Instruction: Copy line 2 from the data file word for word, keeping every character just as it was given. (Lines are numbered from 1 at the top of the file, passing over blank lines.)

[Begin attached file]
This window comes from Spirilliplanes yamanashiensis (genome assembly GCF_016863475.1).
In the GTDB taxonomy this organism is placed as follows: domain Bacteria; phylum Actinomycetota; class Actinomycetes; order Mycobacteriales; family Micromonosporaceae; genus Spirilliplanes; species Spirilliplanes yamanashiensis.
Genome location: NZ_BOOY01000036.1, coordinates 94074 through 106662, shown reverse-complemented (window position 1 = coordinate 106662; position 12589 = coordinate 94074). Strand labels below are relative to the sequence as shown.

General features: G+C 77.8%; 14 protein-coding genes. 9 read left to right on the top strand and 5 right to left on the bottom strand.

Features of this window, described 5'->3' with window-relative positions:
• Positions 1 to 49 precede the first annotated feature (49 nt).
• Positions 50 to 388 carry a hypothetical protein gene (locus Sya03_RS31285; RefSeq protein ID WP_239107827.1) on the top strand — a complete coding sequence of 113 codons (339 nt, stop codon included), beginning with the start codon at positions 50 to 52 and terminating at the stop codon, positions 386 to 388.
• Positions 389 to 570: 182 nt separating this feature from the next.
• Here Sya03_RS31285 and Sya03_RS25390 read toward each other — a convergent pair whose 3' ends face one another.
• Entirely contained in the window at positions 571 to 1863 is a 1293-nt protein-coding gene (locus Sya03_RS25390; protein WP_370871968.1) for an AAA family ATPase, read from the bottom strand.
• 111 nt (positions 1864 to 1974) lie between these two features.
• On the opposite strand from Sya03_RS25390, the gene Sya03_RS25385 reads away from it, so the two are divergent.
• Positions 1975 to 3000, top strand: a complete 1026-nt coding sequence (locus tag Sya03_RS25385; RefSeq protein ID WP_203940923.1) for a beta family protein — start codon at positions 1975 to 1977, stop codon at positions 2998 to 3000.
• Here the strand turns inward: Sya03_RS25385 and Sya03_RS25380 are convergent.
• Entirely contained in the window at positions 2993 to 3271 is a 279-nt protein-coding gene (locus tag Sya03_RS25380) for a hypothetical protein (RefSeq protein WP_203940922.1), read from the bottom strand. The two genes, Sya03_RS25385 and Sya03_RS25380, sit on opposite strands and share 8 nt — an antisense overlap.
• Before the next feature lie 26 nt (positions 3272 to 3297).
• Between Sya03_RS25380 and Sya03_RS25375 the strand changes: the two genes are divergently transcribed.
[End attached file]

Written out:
In the GTDB taxonomy this organism is placed as follows: domain Bacteria; phylum Actinomycetota; class Actinomycetes; order Mycobacteriales; family Micromonosporaceae; genus Spirilliplanes; species Spirilliplanes yamanashiensis.